LeSean McCoy was not prepared to anoint himself the NFL's best running back on Wednesday, but he put his name among the top three. McCoy gave a list of players who could be included with him, but the first one he mentioned was Minnesota Vikings running back Adrian Peterson.
McCoy said he first began anticipating Sunday's visit to Minnesota in April, when the NFL released the schedule. He wanted to play in a game against Peterson, who is generally considered the NFL's best running back.
McCoy might not have taken that distinction from Peterson yet, but he's making it close this season.
McCoy's 1,305 rushing yards lead the NFL. Peterson is second with 1,221. They've been chasing each other in recent weeks: Peterson led McCoy before McCoy rushed for 217 yards in Sunday's win over the Lions, and Peterson left the Vikings' loss to the Ravens with a sprained foot after gaining just 13 yards.
Peterson's status for Sunday's game is uncertain. The earliest he would practice is Friday. McCoy hopes he plays so there can be a matchup of the two of the league's finest running backs.
"I definitely think I'm in the top five," McCoy said, before adding: "top three."
Asked who else is with him, McCoy offered a list that included Peterson, Kansas City's Jamaal Charles, Seattle's Marshawn Lynch, San Francisco's Frank Gore, and Houston's Arian Foster.
McCoy said to be considered the best running back, he'll need a string of all-pro seasons. He already had one in 2011. He said the keys are consistency, accumulating statistics, and winning games. And the top running backs all must have something special about them.
"Guys have a pretty good offensive line so they're going to get yards, but what else can you do special?" McCoy said. "Is he a shifty back, does he run you over, does he catch, does he run routes, is he a matchup mismatch for other defenders? What makes that guy special? All the guys I mentioned, I could give you two, three, four, five attributes that make them a special back."
McCoy was asked what makes him special. He mentioned his vision, how elusive he is, and how he is a "long-distance guy and just hard to tackle." He also mentioned the way he runs routes and his catching ability.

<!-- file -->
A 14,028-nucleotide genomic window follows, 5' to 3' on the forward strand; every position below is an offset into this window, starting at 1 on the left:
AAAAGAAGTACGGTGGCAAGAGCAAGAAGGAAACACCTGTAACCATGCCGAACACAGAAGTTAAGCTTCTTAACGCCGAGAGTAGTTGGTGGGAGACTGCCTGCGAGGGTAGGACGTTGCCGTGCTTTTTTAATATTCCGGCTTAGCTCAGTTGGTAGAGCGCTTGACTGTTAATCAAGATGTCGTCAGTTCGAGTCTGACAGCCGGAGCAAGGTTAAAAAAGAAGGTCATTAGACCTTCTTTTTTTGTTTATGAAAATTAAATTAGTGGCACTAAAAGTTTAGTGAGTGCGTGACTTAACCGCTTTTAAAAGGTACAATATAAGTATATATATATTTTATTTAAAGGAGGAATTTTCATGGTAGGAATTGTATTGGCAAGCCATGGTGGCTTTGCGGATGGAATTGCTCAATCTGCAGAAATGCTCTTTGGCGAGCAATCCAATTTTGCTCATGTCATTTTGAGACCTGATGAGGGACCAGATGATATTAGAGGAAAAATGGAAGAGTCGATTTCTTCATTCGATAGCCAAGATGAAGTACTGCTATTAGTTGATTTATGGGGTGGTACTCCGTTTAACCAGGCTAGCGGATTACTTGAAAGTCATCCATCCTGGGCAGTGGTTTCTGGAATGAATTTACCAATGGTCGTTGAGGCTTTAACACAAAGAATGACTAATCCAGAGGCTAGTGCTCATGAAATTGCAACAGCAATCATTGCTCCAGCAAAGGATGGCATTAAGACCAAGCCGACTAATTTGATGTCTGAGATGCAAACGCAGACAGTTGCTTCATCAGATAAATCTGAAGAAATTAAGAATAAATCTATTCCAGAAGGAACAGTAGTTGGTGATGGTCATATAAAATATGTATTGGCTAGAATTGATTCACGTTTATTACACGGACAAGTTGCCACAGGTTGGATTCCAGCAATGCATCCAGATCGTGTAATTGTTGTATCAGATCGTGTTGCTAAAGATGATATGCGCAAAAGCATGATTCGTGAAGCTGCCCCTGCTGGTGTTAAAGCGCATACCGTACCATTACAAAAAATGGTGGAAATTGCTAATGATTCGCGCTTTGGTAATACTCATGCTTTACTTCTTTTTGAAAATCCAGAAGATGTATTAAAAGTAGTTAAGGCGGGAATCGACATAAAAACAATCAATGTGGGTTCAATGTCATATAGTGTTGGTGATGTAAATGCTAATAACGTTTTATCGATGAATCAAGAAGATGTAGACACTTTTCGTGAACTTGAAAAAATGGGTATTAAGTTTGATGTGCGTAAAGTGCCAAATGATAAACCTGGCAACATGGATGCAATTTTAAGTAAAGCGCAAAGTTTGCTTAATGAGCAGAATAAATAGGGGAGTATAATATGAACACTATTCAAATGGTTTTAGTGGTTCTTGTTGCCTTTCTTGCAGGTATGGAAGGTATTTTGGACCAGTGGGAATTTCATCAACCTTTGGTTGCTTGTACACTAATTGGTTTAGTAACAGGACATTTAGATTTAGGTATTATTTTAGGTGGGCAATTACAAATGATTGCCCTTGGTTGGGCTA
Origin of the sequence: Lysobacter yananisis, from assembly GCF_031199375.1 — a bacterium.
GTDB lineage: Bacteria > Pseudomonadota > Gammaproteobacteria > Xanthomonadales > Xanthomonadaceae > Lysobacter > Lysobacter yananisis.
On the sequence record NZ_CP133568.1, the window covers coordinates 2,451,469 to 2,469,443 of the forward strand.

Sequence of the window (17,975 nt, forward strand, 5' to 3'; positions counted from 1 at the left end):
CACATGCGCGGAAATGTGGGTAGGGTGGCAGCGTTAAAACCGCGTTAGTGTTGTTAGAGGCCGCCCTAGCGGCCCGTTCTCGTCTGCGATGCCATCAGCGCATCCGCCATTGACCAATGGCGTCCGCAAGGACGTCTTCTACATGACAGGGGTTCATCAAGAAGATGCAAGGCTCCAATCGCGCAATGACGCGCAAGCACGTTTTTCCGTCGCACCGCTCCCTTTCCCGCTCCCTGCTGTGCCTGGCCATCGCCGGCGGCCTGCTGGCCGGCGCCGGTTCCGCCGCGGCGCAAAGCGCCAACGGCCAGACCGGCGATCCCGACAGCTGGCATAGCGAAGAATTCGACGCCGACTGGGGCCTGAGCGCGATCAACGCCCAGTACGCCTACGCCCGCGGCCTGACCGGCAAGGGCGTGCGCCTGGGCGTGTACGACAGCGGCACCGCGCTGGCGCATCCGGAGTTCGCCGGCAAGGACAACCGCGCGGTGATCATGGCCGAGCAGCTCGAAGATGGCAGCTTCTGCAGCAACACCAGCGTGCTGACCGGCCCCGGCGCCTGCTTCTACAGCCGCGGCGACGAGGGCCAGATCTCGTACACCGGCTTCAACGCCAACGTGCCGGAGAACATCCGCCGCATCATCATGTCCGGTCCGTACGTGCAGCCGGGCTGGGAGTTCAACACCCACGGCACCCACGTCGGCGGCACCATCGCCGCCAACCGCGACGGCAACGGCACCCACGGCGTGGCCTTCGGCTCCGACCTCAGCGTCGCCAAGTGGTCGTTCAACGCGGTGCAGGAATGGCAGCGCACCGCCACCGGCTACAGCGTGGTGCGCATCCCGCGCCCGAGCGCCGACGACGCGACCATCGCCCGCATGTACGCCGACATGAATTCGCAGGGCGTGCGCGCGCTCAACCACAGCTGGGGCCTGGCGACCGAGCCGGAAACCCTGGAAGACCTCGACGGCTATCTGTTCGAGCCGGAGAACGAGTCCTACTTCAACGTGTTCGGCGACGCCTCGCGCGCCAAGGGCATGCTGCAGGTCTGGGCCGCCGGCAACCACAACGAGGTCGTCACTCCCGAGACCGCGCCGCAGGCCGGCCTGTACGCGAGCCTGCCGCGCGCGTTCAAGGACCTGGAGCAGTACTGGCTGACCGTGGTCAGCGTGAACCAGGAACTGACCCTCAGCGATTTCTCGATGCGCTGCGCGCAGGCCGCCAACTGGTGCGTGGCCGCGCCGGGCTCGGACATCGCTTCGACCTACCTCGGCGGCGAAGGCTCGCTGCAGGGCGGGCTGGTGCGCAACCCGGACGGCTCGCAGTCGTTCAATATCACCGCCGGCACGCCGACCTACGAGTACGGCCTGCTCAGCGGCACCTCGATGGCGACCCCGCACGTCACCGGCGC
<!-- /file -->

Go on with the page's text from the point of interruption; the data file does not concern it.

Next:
"Put that in my arsenal," McCoy said with a smile.
It's not hubris as much as reality. McCoy's production is worthy of his elite status. Each week, opposing coaches speak to Philadelphia-area reporters about the Eagles and almost all of them identify McCoy as the key to the team's offense.
"His change of direction is probably second to none," Vikings defensive end Jared Allen said Wednesday. "His ability to turn a nothing play into something, it's really special. The kind of year he's having is one of those years he probably wishes will never end."
The Lions entered Sunday's game with the No. 3 rushing defense before McCoy dropped them to No. 7. He ran for 116 yards against Tampa Bay, which has the ninth-ranked rushing defense. He averaged 4.2 yards per carry, with only a penalty nullifying a 100-yard performance, against Arizona, which now has the third-ranked rushing defense.
McCoy improves as games go on. He averages 4.1 yards a carry in the first quarter, 4.6 in the second, 5.3 in the third, and 6.0 in the fourth. Against the Lions, he rushed for 145 yards in the fourth quarter.
"I think obviously there is a cumulative effect as the game goes along," coach Chip Kelly said. "I also think your guys up front have to continue to do what they are doing. At times it doesn't matter how strong the running back is if we are not strong up front we are not going to get any initial push at the line of scrimmage."
Those linemen have an eye on the rushing leaders and are committed to ensuring that McCoy is atop the list for the first time in his career.
He must fend off Peterson, who has twice won the rushing title. Peterson's injury complicates the picture, but McCoy sounds like he wants a competitive race to rushing supremacy.
"Hopefully he's healthy and he does play," McCoy said. "I think it's a nice challenge for our team, and also myself. A one-on-one battle."